IDOMENI - Greek Prime Minister Alexis Tsipras accused neighbouring Macedonia on Monday of "shaming" Europe by firing tear gas and rubber bullets at migrants desperately trying to break through a border fence.

Tensions were still running high after Sunday's violence, which saw 250 migrants and refugees hurt at the flashpoint Idomeni crossing as they tried to force their way into Macedonia.

"Faced with people who were clearly not armed and constituted no serious threat, they attacked with chemicals, with tear gas and rubber bullets," Tsipras told reporters, blaming Macedonian police.

"This is a great shame for European culture and for countries who want to be part of it," he said, calling on the EU and the UN refugee agency UNHCR to take a stand as Europe struggles cope with its worst migration crisis since World War II.

It was the latest violence to erupt at Idomeni, where more than 11,000 migrants have been living rough for weeks after Balkan states closed their borders, cutting off access to western Europe.

Many are refugees fleeing war in Syria and Iraq. But Macedonia, which has aspirations to join the European Union, hit back. It accused Greek police of failing to intervene as around 3,000 migrants "violently" tried to cross the frontier, hurling stones and other objects in a bid to break down the fence. Medical charity Doctors Without Borders (MSF) said 200 people suffered breathing problems, 30 sustained injuries from rubber bullets - three of them children under 10 - and 30 had other injuries. Tensions were still high on Monday although there was no immediate repeat of the weekend clashes.

"Protesters in Idomeni have dragged a train wagon in front of the police bus. Tensions are high," MSF said in a tweet. An hour later, it said another 200 people were heading for the border, but described the situation as "quite calm".

The makeshift encampment at Idomeni, where people are living in squalid conditions, has become a symbol of the misery faced by thousands who have fled war and poverty to reach Europe and Greek efforts to move them into nearby reception centres have so far been unsuccessful.

Germany said it was watching developments there "with concern" and urged all states to ensure border security was strictly in line with human rights.

"We are watching with concern the difficult living conditions in the provisional camp Idomeni and the events of the past 24 to 48 hours on the Greece-Macedonia border," said Steffen Seibert, spokesman for Chancellor Angela Merkel.

Asked about the actions of the Macedonian border guards, he said: "Controlling the borders must, in every country, be in line with international legal standards."

He urged migrants to leave Idomeni and move into official shelters set up by Greece and not to attempt to cross the border illegally.

"Trying to cross the border... is not a hopeful option," he said.

The European Commission also reiterated calls for the people blocked at Idomeni to be relocated, with spokeswoman Mina Andreeva warning them not to push ahead with "a dangerous and irregular onward journey".

Sunday's incident began when leaflets in Arabic were distributed around the camp falsely suggesting the border was about to open, prompting Greece to double its police presence in the area.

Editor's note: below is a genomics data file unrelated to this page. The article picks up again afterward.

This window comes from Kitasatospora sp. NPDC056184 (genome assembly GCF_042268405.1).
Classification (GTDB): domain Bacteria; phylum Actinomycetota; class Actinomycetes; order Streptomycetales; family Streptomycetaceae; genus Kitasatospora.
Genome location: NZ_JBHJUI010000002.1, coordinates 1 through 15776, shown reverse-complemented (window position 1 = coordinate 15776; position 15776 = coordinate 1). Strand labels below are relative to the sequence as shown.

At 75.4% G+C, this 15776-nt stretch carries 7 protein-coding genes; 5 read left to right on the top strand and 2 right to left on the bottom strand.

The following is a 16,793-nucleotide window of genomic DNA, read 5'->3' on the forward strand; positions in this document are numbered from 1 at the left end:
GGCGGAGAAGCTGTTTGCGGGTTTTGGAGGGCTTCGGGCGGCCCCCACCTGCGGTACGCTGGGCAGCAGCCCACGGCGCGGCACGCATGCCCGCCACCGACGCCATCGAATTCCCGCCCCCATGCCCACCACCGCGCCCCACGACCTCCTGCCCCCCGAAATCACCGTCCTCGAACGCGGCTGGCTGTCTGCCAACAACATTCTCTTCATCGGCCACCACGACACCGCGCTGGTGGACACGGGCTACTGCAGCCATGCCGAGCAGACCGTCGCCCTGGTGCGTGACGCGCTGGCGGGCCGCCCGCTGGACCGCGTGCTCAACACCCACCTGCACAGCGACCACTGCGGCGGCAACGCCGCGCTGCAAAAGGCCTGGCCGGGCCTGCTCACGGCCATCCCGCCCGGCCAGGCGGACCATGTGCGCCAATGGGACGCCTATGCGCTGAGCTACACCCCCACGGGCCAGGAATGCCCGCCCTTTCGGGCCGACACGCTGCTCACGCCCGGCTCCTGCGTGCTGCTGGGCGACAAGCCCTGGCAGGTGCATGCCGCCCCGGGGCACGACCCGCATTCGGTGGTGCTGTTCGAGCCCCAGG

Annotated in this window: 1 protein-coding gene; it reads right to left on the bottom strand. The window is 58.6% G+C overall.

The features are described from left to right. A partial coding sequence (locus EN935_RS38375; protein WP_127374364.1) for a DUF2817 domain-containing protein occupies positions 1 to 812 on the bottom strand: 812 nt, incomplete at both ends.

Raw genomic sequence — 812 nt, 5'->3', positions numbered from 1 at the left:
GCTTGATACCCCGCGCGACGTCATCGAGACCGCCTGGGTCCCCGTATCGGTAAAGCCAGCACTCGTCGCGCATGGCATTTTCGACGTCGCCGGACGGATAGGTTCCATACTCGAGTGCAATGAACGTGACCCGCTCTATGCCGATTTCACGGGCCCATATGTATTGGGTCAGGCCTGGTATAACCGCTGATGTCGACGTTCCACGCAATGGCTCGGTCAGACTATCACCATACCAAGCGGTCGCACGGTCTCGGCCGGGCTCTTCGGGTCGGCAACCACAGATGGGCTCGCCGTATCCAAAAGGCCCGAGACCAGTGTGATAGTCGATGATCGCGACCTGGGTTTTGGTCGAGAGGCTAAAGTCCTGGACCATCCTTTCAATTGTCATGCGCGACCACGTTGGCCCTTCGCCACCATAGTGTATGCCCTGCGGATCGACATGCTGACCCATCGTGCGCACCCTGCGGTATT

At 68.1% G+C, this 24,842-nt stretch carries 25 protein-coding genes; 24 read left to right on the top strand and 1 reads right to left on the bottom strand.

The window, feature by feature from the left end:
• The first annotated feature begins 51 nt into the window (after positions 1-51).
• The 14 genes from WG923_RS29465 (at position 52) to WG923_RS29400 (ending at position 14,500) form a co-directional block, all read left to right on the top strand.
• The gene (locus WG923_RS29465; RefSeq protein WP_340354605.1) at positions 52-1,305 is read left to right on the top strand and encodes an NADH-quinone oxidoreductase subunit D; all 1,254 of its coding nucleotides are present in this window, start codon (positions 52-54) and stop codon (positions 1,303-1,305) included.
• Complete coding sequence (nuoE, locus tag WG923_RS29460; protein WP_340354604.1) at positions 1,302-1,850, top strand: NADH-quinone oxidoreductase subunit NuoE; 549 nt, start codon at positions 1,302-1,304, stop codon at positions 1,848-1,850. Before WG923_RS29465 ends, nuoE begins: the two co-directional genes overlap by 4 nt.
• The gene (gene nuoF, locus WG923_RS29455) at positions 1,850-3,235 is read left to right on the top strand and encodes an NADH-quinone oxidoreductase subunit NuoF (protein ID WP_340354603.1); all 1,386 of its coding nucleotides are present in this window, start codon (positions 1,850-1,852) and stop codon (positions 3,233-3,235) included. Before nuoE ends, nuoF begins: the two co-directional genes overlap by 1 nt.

Sunday's violence has only served to escalate the row between Athens and Skopje.

Countries which display behaviour "incomprehensible and unacceptable to humanity certainly have no place in the EU or NATO," Greek President Prokopis Pavlopoulos said. "I am referring to (Macedonia) specifically."

Skopje has furiously defended its actions, saying 23 of its border police were injured in the incident and accusing the Greek police of failing to lift a finger to stop the protesters.

It also denied using any kind of bullets against the crowd.

MSF, however, confirmed treating "30 to 40 people" for such wounds, among them women and children. "According to their accounts, Macedonian police fired on them," spokesman Jonas Haeensen said.

The Greek government said it had lodged two "very strong protests" with Macedonian authorities.

The refugee crisis has piled further pressure on already strained ties between the two neighbours over a two-decade dispute over Macedonia's name.

Athens does not accept its neighbour using the name Macedonia, claiming to have a historical right to the name because the heart of Alexander the Great's ancient kingdom lies in Greece's northern Macedonia region.

Meanwhile, Libya's coastguard on Monday rescued 155 migrants east of Tripoli who had been trying to reach Europe by boat, an official said.

"We were told that a boat with people of African nationalities on board was in trouble off Ghout Rumman," coastguard Colonel Ashraf al-Badri said, adding that the information came from fishermen.

"We found the boat and rescued the migrants," he added, standing among the migrants in Tripoli's port.

Badri said the vessel had been carrying about 115 people from Mali and other African states.

UN refugee agency staff gave them clothes and food, as well as first aid to some, as buses arrived to take them to detention centres in Tripoli.

Libya has long been a stepping stone for migrants seeking a better life in Europe, with Italy some 300 kilometres (185 miles) away across the Mediterranean.

Smugglers have stepped up their lucrative business in the chaos that has followed the 2011 ouster of longtime dictator Moamer Kadhafi.

In late March, the Italian coastguard said it had rescued nearly 1,500 migrants, including many women and children, in the Mediterranean off the coast of Libya in just two days.